McConnell formally announces opposition to Jan. 6 commission
Senate Minority Leader Mitch McConnell (R-Ky.) publicly announced his opposition Wednesday to a 9/11-style commission to investigate the Jan. 6 Capitol riot, after informing Republican colleagues at a closed-door lunch on Tuesday.
Why it matters: The House is set to vote Wednesday on creating the bipartisan commission, also opposed by House Minority Leader Kevin McCarthy (R-Calif.), that would investigate the "facts and circumstances" of the Capitol attack led largely by supporters of former President Trump.
Between the lines, via Axios' Alayna Treene: Most Republican members are wary of the commission and want to reframe the narrative away from the insurrection.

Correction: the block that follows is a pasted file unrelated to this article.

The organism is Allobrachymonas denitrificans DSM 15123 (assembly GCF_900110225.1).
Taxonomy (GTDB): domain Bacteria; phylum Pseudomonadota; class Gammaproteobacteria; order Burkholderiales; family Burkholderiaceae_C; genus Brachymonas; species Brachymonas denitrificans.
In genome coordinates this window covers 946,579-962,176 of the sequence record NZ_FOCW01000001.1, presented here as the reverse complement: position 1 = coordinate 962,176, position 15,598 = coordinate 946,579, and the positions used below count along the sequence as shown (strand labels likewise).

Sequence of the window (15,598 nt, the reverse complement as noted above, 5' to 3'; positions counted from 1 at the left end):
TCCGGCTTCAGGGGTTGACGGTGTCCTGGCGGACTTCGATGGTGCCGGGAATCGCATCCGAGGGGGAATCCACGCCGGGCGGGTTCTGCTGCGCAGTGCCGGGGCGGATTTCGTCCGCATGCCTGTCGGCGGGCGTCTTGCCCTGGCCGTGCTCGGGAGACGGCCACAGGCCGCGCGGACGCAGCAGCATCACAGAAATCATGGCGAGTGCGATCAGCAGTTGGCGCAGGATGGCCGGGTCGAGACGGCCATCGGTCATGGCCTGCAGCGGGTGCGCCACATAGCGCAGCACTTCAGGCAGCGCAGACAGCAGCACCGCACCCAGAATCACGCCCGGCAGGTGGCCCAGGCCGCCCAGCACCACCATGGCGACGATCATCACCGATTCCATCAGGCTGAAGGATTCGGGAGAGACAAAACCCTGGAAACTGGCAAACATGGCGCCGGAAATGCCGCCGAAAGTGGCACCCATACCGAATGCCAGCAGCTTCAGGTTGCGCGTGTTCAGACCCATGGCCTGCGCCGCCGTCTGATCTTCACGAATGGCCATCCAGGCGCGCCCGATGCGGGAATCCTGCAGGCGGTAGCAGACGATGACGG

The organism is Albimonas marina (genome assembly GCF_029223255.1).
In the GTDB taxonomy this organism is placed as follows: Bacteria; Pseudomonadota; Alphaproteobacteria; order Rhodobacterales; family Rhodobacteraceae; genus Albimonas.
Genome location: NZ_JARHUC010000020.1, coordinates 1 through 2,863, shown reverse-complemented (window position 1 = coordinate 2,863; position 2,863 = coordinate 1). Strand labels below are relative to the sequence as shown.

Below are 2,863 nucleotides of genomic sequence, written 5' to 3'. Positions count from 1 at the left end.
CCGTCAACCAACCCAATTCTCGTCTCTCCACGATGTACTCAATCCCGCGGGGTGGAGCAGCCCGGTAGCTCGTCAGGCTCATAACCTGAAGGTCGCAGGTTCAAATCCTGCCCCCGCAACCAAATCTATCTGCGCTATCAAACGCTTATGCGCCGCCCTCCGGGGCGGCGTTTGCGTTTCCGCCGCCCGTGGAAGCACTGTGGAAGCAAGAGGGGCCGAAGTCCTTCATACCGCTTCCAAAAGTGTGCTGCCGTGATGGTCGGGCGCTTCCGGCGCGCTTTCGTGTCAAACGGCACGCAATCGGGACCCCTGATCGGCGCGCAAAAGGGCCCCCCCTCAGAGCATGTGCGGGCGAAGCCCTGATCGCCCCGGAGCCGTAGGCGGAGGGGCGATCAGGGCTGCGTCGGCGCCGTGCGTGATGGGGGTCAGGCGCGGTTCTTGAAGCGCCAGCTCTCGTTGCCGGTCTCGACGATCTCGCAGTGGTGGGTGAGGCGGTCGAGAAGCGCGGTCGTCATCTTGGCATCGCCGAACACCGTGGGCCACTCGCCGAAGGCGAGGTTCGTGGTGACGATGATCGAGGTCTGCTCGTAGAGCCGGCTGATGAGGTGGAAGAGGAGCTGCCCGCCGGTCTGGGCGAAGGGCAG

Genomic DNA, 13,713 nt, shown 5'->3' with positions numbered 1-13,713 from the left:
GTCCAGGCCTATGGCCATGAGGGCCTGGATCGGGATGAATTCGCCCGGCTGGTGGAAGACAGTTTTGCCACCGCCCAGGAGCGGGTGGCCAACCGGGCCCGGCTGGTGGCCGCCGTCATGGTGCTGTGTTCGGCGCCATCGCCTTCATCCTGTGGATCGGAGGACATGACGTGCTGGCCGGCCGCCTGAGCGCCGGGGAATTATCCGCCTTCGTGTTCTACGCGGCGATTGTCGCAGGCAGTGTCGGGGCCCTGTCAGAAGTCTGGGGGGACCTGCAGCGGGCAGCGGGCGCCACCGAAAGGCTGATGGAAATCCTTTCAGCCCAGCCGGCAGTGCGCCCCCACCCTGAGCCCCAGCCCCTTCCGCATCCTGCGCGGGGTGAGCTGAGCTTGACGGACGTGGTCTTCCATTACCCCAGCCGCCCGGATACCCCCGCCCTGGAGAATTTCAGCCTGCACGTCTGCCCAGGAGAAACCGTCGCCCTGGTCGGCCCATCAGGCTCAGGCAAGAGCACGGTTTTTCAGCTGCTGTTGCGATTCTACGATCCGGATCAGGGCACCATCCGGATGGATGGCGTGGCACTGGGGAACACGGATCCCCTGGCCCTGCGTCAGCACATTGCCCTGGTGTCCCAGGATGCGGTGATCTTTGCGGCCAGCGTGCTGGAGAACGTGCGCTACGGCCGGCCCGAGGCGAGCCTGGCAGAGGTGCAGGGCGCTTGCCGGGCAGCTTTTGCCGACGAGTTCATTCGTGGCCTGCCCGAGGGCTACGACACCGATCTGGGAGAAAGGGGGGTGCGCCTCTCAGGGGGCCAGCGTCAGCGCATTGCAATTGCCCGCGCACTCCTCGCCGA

- There's also concerns it might alienate members of the GOP base, as well as Trump — who was impeached by the House for inciting the riot.
What he's saying: "After careful consideration, I've made the decision to oppose the House Democrats' slanted and unbalanced proposal for another commission to study the events of January the 6th," McConnell said on the Senate floor.
- "Federal law enforcement have made at least 445 arrests and counting relating to crimes committed that day. Hundreds of those people have been charged. Law enforcement investigations are ongoing and federal authorities say they expect to arrest at least 100 or so more."
- "Bipartisan investigations are also underway and have been for months at the committee level here in the Senate. So there is, has been, and there will continue to be, no shortage — no shortage — of robust investigations by two separate branches of the federal government."
- "The facts have come out and they'll continue to come out. What is clear is that House Democrats have handled this proposal in partisan bad faith going right back to the beginning."